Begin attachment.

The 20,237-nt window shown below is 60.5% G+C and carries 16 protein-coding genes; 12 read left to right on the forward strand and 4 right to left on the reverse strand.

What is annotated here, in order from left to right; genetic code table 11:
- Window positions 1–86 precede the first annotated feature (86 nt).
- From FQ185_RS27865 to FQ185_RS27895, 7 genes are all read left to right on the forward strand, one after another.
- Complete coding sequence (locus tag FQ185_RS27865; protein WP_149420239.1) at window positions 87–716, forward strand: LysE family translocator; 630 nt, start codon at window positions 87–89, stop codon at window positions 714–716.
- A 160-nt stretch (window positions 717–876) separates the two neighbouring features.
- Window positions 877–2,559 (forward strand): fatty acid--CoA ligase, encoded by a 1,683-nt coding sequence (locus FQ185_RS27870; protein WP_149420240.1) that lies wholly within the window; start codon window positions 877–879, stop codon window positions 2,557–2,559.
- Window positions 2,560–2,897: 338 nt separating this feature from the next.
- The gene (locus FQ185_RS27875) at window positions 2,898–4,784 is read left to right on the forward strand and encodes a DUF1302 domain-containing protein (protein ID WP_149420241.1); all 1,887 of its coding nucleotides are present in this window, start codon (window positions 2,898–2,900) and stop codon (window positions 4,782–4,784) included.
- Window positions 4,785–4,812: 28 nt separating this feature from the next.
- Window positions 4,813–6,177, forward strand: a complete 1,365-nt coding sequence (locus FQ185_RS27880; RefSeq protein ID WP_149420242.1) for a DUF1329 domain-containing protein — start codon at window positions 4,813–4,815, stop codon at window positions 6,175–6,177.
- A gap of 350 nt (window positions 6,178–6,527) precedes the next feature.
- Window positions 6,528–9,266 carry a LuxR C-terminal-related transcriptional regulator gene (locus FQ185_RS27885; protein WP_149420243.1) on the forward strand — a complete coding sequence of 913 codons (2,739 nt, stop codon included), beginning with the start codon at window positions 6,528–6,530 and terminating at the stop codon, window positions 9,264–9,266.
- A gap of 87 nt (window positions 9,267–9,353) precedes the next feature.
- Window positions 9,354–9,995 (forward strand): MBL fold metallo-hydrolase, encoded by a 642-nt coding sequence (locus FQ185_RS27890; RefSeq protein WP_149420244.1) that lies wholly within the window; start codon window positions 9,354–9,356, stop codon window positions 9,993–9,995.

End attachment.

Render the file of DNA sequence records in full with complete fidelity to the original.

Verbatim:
The 20,237-nt window shown below is 60.5% G+C and carries 16 protein-coding genes; 12 read left to right on the forward strand and 4 right to left on the reverse strand.

What is annotated here, in order from left to right; genetic code table 11:
- Window positions 1–86 precede the first annotated feature (86 nt).
- From FQ185_RS27865 to FQ185_RS27895, 7 genes are all read left to right on the forward strand, one after another.
- Complete coding sequence (locus tag FQ185_RS27865; protein WP_149420239.1) at window positions 87–716, forward strand: LysE family translocator; 630 nt, start codon at window positions 87–89, stop codon at window positions 714–716.
- A 160-nt stretch (window positions 717–876) separates the two neighbouring features.
- Window positions 877–2,559 (forward strand): fatty acid--CoA ligase, encoded by a 1,683-nt coding sequence (locus FQ185_RS27870; protein WP_149420240.1) that lies wholly within the window; start codon window positions 877–879, stop codon window positions 2,557–2,559.
- Window positions 2,560–2,897: 338 nt separating this feature from the next.
- The gene (locus FQ185_RS27875) at window positions 2,898–4,784 is read left to right on the forward strand and encodes a DUF1302 domain-containing protein (protein ID WP_149420241.1); all 1,887 of its coding nucleotides are present in this window, start codon (window positions 2,898–2,900) and stop codon (window positions 4,782–4,784) included.
- Window positions 4,785–4,812: 28 nt separating this feature from the next.
- Window positions 4,813–6,177, forward strand: a complete 1,365-nt coding sequence (locus FQ185_RS27880; RefSeq protein ID WP_149420242.1) for a DUF1329 domain-containing protein — start codon at window positions 4,813–4,815, stop codon at window positions 6,175–6,177.
- A gap of 350 nt (window positions 6,178–6,527) precedes the next feature.
- Window positions 6,528–9,266 carry a LuxR C-terminal-related transcriptional regulator gene (locus FQ185_RS27885; protein WP_149420243.1) on the forward strand — a complete coding sequence of 913 codons (2,739 nt, stop codon included), beginning with the start codon at window positions 6,528–6,530 and terminating at the stop codon, window positions 9,264–9,266.
- A gap of 87 nt (window positions 9,267–9,353) precedes the next feature.
- Window positions 9,354–9,995 (forward strand): MBL fold metallo-hydrolase, encoded by a 642-nt coding sequence (locus FQ185_RS27890; RefSeq protein WP_149420244.1) that lies wholly within the window; start codon window positions 9,354–9,356, stop codon window positions 9,993–9,995.